Right now, at least on the surface, the campus feels pretty normal. And we’ve stepped up campus security to keep things safe.
But I know some people are feeling fearful. And there is some awful behavior.
No one in our community should have to feel afraid to walk on campus wearing a Star of David, or a yarmulke, or a hijab – or any other emblem of their faith. No one in our community should feel ostracized in their dorm or their lab, or denied a place in a study group, or intimidated in a hallway because of their nationality, their religion or their political views. And no one should be disrupting our classrooms by chanting slogans of any kind.
Let me say this loud and clear: No one has a right to interrupt the education of our students. The classroom is sacrosanct. (Classroom disruptions have only occurred a handful of times – though unfortunately viewed millions of times on social media – but we’re providing instructors with updated guidelines to handle them.) And it is also out of bounds to disrupt the essential work of our faculty and staff in our offices and labs.
Now I want to say a word about antisemitism.
Antisemitism is real, and it is rising in the world. We cannot let it poison our community.
Working with faculty leaders, Chancellor Melissa Nobles will lead a new Institute-wide commission called “Standing Together Against Hate.” A group within it will spearhead efforts to combat antisemitism at MIT, and we'll announce the leaders soon. Elements may range from local group discussions with trained interlocutors, to speaker series, to curated reading lists, to programming in our student residences.
Although antisemitism will be our initial primary focus, this effort will ultimately be broader, and will include efforts to address prejudice and discrimination against Arabs and Muslims. We cannot let these issues fester on our campus either.
And beyond this, I'm working on new idea to create a “corps,” that would challenge people to step up, in service to the well-being of the MIT community. More about that as the contours take shape.
But in the end, we cannot succeed against these insidious toxic forces with administrative actions and educational programs alone. We can only do it as a community of human beings who – whatever our differences – are committed to treating each other with decency and respect. We need to find a way to live together.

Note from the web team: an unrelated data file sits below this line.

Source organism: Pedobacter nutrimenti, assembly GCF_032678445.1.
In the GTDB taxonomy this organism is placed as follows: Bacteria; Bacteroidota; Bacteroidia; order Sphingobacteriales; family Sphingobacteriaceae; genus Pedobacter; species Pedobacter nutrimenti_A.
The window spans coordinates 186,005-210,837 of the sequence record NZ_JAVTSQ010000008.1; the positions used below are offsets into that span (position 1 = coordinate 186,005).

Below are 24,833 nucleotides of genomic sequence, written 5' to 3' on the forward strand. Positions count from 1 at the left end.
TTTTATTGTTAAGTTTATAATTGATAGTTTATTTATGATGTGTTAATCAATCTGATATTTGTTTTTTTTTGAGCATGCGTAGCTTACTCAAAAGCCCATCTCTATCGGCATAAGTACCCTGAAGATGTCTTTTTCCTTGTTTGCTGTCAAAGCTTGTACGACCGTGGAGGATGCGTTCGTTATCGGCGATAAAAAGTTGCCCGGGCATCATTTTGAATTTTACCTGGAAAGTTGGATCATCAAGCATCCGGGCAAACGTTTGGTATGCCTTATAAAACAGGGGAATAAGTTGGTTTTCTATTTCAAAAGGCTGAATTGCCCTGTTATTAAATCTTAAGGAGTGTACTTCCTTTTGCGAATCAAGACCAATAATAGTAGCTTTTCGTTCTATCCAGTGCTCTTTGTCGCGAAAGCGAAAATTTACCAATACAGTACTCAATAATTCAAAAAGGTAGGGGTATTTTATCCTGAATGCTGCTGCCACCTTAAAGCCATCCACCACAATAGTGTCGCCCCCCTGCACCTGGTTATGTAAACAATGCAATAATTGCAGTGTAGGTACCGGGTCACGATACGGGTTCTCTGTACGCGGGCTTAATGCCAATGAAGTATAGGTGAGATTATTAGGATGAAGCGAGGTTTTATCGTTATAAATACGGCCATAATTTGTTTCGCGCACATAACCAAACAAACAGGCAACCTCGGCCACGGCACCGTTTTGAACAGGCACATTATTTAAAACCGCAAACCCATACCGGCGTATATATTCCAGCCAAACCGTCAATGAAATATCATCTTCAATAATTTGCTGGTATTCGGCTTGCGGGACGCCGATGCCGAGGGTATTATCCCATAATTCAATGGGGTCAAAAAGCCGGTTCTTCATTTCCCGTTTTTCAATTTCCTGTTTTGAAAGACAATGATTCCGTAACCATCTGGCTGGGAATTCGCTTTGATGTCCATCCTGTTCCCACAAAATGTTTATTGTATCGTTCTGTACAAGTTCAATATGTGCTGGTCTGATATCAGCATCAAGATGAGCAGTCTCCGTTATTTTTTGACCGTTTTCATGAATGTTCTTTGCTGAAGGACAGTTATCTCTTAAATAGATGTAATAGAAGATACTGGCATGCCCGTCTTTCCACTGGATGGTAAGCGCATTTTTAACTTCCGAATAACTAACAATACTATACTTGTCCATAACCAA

Last Thursday was a low point for our community – because we lost the capacity for listening and learning.
Is that really what we want MIT to be? With students shouting each other down, and pushing and shoving each other, to the point that we had to intervene because we feared a serious altercation? Do we want things to escalate even further, as we’ve seen on other campuses?
Should our community – so deeply analytical and committed to facts – become a place where people spend their time repeating rumors and half-truths on the internet? Where we say things that we know make other people afraid?
I trust and expect that we can do better than that.
- For instance, I’ve heard of nascent efforts by students to facilitate communication across difference.
- Two Sloan faculty members are launching a podcast called “The We and They in Us.”
- And I’m particularly grateful that a group of Jewish, Israeli, Muslim, Arab, Middle Eastern and North African faculty are showing us the way, through direct outreach to students and to their colleagues.
The people of MIT have tremendous intellectual and creative gifts. We have a great deal to offer the world – at a time when the world urgently needs our special skills and expertise.
Let us strive to be a community that can offer the world the wisdom of our example.